(was Latin Honor < ?) Bestia
From: Joao S. Lopes
That's a great explanation for Latin <be:stia>
*dweyos, g. dweyesos > *dueios > Old Latin *beius, *beus, *bius, *beio:r
*dweye-to > *dweye(s)-to > *dueiestos > *Old Latin *be:stus
but... *dweyesto- would mean "frighten" and not "frightful", wouldn't it?
De: dgkilday57 <dgkilday57@...>
Enviadas: Sexta-feira, 19 de Março de 2010 18:19:34
Assunto: [tied] Re: Latin Honor < ?
--- In cybalist@... s.com, "Brian M. Scott" <BMScott@... > wrote:
> At 8:54:55 PM on Wednesday, March 17, 2010, dgkilday57
> > --- In cybalist@... s.com, "G&P" <G.and.P@>
> > wrote:
> >> [DGK]
> >>> The form *wenh1-us- avoids the difficulty that Old Latin
> >>> *venos should have undergone /o/-umlaut of the /e/ in
> >>> this >position, with a simple nasal between the vowels
> >>> and /w/, /h/, or zero before the /e/. We should expect
> >>> Lat. *vonus, not <venus>, from an /es/-stem.
> >> [PG]
> >> Sihler discusses PIE *e > Latin *o before *w or l
> >> pinguis, and after consonant +w, then says, "Evidence for
> >> *we > Latin wo in other environments is scanty and
> >> suspect. ... A better case can be made for PIE *wemh1 >
> >> vomo ... Elsewhere *we- > vo only before l pinguis ..."
> >> So I'm not convinced we should expect *vonos from PIE
> >> *venos. As for *venh1-os, the slight evidence there is
> >> (PIE *vemh1o) suggests the h1 would not prevent this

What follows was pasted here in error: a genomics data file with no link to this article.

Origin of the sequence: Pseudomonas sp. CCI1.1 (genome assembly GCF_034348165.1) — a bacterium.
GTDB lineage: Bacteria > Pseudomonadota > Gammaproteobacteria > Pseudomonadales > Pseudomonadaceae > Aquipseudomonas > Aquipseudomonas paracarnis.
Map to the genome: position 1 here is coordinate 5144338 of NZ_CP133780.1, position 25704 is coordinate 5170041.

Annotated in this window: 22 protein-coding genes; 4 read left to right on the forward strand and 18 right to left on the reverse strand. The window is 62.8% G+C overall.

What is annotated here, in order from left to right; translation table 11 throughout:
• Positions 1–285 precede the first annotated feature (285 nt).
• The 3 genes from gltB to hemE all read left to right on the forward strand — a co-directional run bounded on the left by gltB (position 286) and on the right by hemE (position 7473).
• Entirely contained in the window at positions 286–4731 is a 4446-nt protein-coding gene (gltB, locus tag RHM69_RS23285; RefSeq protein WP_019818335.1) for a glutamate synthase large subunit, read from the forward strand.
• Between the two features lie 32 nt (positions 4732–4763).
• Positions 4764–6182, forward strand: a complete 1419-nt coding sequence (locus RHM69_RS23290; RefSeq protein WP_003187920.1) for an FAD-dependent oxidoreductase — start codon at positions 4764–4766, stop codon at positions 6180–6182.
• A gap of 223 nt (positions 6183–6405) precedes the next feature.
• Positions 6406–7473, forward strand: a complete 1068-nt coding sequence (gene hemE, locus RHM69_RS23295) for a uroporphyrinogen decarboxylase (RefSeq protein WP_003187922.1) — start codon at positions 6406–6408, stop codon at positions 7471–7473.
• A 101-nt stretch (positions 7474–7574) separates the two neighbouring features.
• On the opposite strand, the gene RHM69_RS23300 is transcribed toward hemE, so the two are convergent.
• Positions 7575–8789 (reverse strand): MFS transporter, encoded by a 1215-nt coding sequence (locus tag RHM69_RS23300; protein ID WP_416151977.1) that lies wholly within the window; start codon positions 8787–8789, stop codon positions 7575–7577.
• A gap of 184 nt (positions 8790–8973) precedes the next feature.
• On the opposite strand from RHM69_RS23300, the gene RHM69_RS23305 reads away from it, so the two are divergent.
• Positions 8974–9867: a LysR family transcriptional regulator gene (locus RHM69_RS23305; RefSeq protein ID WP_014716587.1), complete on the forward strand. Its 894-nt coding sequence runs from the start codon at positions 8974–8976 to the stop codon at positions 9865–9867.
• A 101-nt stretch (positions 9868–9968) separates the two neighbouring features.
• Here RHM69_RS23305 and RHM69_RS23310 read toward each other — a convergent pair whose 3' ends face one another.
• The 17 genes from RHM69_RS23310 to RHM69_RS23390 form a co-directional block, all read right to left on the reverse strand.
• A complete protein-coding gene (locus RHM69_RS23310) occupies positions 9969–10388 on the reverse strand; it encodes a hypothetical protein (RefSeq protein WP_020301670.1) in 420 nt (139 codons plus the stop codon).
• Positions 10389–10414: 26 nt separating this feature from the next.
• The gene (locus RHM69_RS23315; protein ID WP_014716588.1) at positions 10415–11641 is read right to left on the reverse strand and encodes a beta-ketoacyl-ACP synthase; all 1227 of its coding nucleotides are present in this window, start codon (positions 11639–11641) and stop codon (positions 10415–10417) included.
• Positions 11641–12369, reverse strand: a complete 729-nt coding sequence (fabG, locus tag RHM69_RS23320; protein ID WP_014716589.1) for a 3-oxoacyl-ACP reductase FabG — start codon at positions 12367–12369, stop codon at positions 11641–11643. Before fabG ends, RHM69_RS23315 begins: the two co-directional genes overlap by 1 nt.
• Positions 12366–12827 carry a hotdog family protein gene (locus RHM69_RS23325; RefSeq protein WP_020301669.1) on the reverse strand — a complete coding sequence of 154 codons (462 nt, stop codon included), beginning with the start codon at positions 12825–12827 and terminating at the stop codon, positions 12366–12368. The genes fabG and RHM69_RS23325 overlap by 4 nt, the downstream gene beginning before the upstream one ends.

> >> change (if there were such a change).
> > The /o/-umlaut which I have described is independent of
> > the shifts before /w/ or /l/ pinguis, and after /sw/.
> > That it is indeed umlaut is shown by <bene> from *dvene:
> > (with iambic shortening) and <bellus> from *dvenelos,
> > beside <bonus> from <dvenos>.
> Sihler prefers to take *dwe- > dwo- > bo- as the regular
> development and treat <bene>, <bellum> and <bellus> as
> exceptions, noting that the last two 'may be explained by
> the following <l> exilis'.
I find that incomprehensible, since /l/ exilis is the allophone before /i/ and /i:/, and *dwenelo- would have /l/ pinguis. Moreover /l/ exilis cannot front a preceding /o/ to /e/ as we see from <folium>, <lolium>, etc. All it can do is prevent the backing of /e/ to /o/ which occurs before /l/ pinguis, thus <velim> beside <volo:>, etc. And geminated /ll/, even if assumed to be exilis, cannot front a preceding /o/ as we see from <collis>, <follis>, etc.
Apart from <bene>, taking *dwe- > dwo- > bo- as regular would make it difficult to explain <be:stia> and <bea:re>. For the former, the only plausible explanation I have seen involves an Italic adjective *dweyestos formed from the neuter *dwey-es- 'object of fear', related to *dwey-ros 'fearsome, dire' which has come through Sabine as <di:rus>. And <bea:re> is likely a denominative from *dw-ey-a:, from the zero-grade of *deu- like <dvenos>. If *dwe- became *bo- rather than *be-, we should expect other reflexes for both of these in Latin.
Veja quais são os assuntos do momento no Yahoo! + Buscados: Top 10